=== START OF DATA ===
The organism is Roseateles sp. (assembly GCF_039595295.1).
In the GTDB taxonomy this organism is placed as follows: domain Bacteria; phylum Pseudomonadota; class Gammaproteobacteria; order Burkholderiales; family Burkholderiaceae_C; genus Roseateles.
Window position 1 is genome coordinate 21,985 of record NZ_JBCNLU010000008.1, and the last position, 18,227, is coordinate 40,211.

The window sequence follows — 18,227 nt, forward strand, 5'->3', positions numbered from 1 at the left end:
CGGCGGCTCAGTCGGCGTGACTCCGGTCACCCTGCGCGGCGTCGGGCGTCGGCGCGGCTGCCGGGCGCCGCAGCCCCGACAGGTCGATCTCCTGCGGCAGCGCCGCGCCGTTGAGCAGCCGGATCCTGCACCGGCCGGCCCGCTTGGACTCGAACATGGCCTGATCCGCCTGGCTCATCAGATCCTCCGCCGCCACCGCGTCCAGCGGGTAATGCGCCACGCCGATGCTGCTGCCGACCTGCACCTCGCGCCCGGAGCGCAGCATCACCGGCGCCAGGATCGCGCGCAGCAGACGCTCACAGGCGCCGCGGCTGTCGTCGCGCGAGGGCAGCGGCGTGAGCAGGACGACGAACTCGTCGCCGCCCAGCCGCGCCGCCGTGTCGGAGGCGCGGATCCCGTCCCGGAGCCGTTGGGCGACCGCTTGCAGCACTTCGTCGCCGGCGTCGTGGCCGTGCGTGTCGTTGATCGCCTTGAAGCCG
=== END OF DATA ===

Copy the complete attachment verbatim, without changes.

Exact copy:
The organism is Roseateles sp. (assembly GCF_039595295.1).
In the GTDB taxonomy this organism is placed as follows: domain Bacteria; phylum Pseudomonadota; class Gammaproteobacteria; order Burkholderiales; family Burkholderiaceae_C; genus Roseateles.
Window position 1 is genome coordinate 21,985 of record NZ_JBCNLU010000008.1, and the last position, 18,227, is coordinate 40,211.

The window sequence follows — 18,227 nt, forward strand, 5'->3', positions numbered from 1 at the left end:
CGGCGGCTCAGTCGGCGTGACTCCGGTCACCCTGCGCGGCGTCGGGCGTCGGCGCGGCTGCCGGGCGCCGCAGCCCCGACAGGTCGATCTCCTGCGGCAGCGCCGCGCCGTTGAGCAGCCGGATCCTGCACCGGCCGGCCCGCTTGGACTCGAACATGGCCTGATCCGCCTGGCTCATCAGATCCTCCGCCGCCACCGCGTCCAGCGGGTAATGCGCCACGCCGATGCTGCTGCCGACCTGCACCTCGCGCCCGGAGCGCAGCATCACCGGCGCCAGGATCGCGCGCAGCAGACGCTCACAGGCGCCGCGGCTGTCGTCGCGCGAGGGCAGCGGCGTGAGCAGGACGACGAACTCGTCGCCGCCCAGCCGCGCCGCCGTGTCGGAGGCGCGGATCCCGTCCCGGAGCCGTTGGGCGACCGCTTGCAGCACTTCGTCGCCGGCGTCGTGGCCGTGCGTGTCGTTGATCGCCTTGAAGCCG